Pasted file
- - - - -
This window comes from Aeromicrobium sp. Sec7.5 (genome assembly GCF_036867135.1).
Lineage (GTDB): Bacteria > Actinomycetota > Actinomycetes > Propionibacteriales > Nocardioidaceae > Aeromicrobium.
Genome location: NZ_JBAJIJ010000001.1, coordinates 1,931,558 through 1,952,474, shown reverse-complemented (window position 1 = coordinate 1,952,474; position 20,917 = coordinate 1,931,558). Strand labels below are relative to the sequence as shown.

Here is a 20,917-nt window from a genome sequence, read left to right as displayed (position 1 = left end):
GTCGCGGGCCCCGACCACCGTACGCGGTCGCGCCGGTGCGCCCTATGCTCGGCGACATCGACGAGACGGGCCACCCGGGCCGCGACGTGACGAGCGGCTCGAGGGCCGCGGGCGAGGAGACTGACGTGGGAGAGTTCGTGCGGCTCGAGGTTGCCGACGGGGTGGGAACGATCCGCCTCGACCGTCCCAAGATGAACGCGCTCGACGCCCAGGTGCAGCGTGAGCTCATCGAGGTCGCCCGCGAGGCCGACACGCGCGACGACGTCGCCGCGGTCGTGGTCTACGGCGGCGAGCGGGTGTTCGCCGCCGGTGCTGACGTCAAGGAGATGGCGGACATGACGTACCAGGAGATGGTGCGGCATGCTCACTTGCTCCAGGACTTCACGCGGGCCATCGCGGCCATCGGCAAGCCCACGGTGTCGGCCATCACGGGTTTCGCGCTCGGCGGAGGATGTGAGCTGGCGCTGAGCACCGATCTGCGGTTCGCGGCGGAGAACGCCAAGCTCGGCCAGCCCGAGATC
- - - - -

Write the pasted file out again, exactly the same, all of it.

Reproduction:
This window comes from Aeromicrobium sp. Sec7.5 (genome assembly GCF_036867135.1).
Lineage (GTDB): Bacteria > Actinomycetota > Actinomycetes > Propionibacteriales > Nocardioidaceae > Aeromicrobium.
Genome location: NZ_JBAJIJ010000001.1, coordinates 1,931,558 through 1,952,474, shown reverse-complemented (window position 1 = coordinate 1,952,474; position 20,917 = coordinate 1,931,558). Strand labels below are relative to the sequence as shown.

Here is a 20,917-nt window from a genome sequence, read left to right as displayed (position 1 = left end):
GTCGCGGGCCCCGACCACCGTACGCGGTCGCGCCGGTGCGCCCTATGCTCGGCGACATCGACGAGACGGGCCACCCGGGCCGCGACGTGACGAGCGGCTCGAGGGCCGCGGGCGAGGAGACTGACGTGGGAGAGTTCGTGCGGCTCGAGGTTGCCGACGGGGTGGGAACGATCCGCCTCGACCGTCCCAAGATGAACGCGCTCGACGCCCAGGTGCAGCGTGAGCTCATCGAGGTCGCCCGCGAGGCCGACACGCGCGACGACGTCGCCGCGGTCGTGGTCTACGGCGGCGAGCGGGTGTTCGCCGCCGGTGCTGACGTCAAGGAGATGGCGGACATGACGTACCAGGAGATGGTGCGGCATGCTCACTTGCTCCAGGACTTCACGCGGGCCATCGCGGCCATCGGCAAGCCCACGGTGTCGGCCATCACGGGTTTCGCGCTCGGCGGAGGATGTGAGCTGGCGCTGAGCACCGATCTGCGGTTCGCGGCGGAGAACGCCAAGCTCGGCCAGCCCGAGATC